Filmism.net Dispatch August 14, 2021

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I've written before about the age of the producer as creative steward, especially in these times where studios rise and fall on blockbuster franchises. The most visible expressions of the new business model are LucasFilm's Kathy Kennedy and Marvel's Kevin Fiege. Kennedy is soft spoken and amiable in interviews but evidently exerts an iron grip of control over every creative facet of the Star Wars universe (and will one day do so over further Indiana Jones movies), proven by how many very powerful Hollywood names she's had the clout to fire.

And as I mused about in another Filmism.net Dispatch, a hidden and very telling detail buried in a profile about Fiege in Variety Magazine revealed how many meetings and decisions he had to make about very small details in Marvel flicks, everything from costumes to colour grading. One supposes Fiege never designs a costume or fires up Adobe Premiere himself, but the story seemed to suggest he approves every single element in the MCU.

I'm not going to make the same argument again, about how uber-producers now occupy the position directors used to in the global-market filmmaking landscape and call the creative shots with a eye on the future far beyond the current film.

But I got thinking about a related argument. There's moment in Danny Boyle's Steve Jobs where Steve Wozniak (Seth Rogen), incensed yet again by Jobs' refusal to acknowledge the work past engineers have done to make the company such a success, snaps.

As he tells Jobs (Michael Fassbender) ; "You can't write code, you're not an engineer, you're not a designer, you can't put a hammer to a nail. I built the circuit board, the graphical interface was stolen from Xerox PARC, Jef Raskin was the leader of the Mac team before you threw him off his own project. Everything. Someone else designed the box! So how come ten times in a day' I read 'Steve jobs is a genius.' What do you do?"

Jobs counters with effortless self-belief with what he does, saying 'I play the orchestra'. Whether you're a storytelling or directing purist or a studio or marketing executive might determine whether you agree with Woz or Jobs, but it recently struck me that's exactly what the modern producer at the big end of town is. If you want, you can be reductive and boil it down to simply saying they don't do anything, they just approve everything other people do, but it's more nuanced than that.

Just like the job of a producer has changed, the mandate of Hollywood film studios have changed too. They've never not been about making money at the box office, but they used to do so by having a producer get a director, script, a few stars and a launch date together and delivering a product they could sell to the punters.

You can argue the death knell of that business model rang in April 2008 when Iron Man came out, the artefact that would be the beachhead for a new way of making and marketing movies (though nobody, not even Marvel, realised how much so at the time). Or you could say it's happened steadily over the last five years, particularly during 2020 when so much of the world found itself locked at home because of COVID.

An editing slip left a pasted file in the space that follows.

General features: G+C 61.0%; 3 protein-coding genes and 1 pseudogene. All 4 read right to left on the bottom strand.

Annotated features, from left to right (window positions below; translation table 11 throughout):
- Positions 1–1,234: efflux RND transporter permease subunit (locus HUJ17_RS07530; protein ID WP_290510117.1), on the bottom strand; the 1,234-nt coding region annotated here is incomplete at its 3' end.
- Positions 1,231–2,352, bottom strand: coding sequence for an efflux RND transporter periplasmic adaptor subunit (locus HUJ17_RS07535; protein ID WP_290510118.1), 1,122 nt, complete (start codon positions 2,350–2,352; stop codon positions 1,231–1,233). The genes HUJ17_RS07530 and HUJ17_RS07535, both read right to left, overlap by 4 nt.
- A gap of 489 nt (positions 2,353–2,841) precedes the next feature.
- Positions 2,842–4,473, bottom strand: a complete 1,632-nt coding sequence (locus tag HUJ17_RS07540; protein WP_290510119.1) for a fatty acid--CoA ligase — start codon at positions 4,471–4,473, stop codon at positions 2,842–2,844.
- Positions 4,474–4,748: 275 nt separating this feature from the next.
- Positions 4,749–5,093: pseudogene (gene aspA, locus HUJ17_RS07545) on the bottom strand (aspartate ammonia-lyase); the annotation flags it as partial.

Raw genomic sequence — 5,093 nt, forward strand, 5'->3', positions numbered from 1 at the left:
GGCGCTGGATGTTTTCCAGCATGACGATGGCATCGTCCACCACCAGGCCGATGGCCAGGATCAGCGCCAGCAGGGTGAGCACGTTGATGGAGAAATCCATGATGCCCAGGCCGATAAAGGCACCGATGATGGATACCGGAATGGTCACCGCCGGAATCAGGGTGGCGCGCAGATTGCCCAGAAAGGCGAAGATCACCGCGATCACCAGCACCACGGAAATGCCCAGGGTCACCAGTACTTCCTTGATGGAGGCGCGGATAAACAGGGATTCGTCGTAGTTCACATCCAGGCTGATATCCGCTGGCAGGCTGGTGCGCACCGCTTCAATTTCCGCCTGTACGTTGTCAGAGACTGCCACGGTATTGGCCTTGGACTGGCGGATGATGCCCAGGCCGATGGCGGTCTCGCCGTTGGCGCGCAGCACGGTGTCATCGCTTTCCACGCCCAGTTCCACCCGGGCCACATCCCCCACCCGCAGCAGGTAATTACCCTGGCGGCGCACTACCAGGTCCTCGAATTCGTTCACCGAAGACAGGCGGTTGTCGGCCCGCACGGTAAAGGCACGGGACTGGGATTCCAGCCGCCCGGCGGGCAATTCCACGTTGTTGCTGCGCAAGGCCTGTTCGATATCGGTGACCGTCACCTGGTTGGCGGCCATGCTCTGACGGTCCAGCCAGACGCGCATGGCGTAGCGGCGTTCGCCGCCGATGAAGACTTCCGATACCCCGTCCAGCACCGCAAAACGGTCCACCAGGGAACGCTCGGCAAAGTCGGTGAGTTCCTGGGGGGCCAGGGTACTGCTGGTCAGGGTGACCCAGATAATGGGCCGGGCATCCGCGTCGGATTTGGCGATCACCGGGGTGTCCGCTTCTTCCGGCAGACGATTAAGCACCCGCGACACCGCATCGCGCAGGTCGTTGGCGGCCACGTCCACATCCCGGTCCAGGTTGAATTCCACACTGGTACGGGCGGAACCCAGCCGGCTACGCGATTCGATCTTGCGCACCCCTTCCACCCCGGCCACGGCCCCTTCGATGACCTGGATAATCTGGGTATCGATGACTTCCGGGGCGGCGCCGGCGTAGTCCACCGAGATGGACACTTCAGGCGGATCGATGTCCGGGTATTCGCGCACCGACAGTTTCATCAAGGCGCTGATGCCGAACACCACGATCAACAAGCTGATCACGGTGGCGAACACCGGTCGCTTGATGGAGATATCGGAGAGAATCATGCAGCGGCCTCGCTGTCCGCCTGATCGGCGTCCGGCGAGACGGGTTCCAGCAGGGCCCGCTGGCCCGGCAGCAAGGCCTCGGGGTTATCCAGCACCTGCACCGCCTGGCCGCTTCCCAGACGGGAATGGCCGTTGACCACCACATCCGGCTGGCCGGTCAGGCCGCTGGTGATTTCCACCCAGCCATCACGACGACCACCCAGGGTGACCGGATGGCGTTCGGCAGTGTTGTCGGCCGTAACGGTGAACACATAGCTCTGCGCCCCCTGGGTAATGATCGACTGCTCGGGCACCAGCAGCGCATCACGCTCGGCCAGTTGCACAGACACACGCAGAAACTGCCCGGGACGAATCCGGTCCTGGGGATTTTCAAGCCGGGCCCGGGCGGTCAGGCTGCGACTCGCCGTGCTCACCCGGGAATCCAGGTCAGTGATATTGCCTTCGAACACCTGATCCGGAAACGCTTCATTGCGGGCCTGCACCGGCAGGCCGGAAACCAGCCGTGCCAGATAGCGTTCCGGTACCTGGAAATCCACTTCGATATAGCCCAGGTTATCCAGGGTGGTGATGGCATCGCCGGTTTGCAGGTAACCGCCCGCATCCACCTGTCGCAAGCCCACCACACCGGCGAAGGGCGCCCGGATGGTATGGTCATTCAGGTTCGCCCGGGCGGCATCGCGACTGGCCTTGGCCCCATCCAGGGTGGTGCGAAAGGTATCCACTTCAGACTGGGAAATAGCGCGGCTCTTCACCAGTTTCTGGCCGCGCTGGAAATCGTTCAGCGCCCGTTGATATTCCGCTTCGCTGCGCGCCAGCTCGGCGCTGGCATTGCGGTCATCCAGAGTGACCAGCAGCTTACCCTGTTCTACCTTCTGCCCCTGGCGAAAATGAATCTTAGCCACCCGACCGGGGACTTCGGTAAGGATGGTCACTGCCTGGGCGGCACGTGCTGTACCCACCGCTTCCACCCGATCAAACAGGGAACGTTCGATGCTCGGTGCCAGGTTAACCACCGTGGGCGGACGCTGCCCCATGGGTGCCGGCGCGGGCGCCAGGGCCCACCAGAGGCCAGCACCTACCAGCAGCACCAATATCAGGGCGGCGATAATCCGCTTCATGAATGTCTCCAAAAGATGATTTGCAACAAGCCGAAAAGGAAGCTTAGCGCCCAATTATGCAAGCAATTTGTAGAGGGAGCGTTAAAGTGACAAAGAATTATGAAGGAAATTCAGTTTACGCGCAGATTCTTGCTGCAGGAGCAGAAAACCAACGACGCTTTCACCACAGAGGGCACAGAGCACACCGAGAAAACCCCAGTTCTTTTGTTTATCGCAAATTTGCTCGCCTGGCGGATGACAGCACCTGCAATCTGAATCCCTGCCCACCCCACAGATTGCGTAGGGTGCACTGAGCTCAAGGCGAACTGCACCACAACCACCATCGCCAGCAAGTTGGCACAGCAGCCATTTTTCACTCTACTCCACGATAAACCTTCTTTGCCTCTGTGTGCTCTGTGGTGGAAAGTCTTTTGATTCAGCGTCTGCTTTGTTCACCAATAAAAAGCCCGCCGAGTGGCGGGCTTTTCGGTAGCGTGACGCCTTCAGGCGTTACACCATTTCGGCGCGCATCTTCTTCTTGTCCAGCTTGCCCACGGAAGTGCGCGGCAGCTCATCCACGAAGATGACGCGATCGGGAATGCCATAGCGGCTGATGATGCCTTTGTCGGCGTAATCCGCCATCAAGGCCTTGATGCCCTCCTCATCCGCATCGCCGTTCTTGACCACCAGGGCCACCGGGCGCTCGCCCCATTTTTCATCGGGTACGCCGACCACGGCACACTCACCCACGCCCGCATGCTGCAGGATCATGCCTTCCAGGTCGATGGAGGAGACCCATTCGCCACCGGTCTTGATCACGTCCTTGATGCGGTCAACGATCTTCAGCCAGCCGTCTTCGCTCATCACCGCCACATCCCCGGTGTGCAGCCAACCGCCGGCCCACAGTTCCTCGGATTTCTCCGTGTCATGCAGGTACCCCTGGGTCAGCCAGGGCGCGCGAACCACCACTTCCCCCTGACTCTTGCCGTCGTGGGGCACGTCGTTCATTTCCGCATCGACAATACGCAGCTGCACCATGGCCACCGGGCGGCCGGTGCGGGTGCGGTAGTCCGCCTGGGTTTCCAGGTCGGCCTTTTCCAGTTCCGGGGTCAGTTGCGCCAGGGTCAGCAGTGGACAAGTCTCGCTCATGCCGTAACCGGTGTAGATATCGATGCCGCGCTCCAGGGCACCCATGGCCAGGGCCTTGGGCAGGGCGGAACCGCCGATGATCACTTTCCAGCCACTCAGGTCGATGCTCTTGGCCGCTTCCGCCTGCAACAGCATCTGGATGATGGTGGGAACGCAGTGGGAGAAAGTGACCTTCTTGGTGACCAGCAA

Netflix couldn't have ordered or made a whole swag of new shows specifically in time to coincide with the global lockdown, the shuttering of cinemas and the corresponding explosion of streaming; real world movie production takes much longer no matter who's doing it. But they had an enormous library anyway and they were already on a spending spree that was set to capitalise on the conditions of the media industry.

Whatever precipitated the change, the Netflixes and Amazons of the world are now in the business of one-off dramas for adults Hollywood used to do in the pre- Star Wars era, and now that Hollywood's backed away from that form even more completely it gives Marvel, LucasFilm et al even more real estate to play with.

Now a director, even a big name one, is just another technician told what to do (for want of a better way of putting it) by a creative figurehead who's looking five or ten years down the line for how the decisions made in the current movie are going to affect the cohesion of a whole franchise.

That's more than an assumption, by the way. If you ask me, we got proof recently when Argentinian director Lucrecia Martel was in the running to direct Scarlett Johansson's standalone origin tale in Black Widow and but passed when Marvel higher ups told her not to worry about action scenes – Marvel would take care of them itself.

That was always the way TV saw directors, one-off guns for hire when writers and producers had all the real power. It was only cinema that installed the director as the creative arbiter on whom the success of failure of a project falls entirely.

Now, just like in TV, the creative figurehead of movies is the producer. It's just interesting that they have so much more (creative) power without having to pick up a camera, turn on a computer or saw a piece of plywood in half to build a set themselves.

Put it this way. If you ever find yourself standing in front of Kevin Fiege, would it be out of line to ask him; 'you don't write a script, you don't sew a costume, you don't turn on a camera... what do you do?'

On screens recently... absolutely nothing. There's hasn't been a streaming release in the last month or so that's floated my boat at all.

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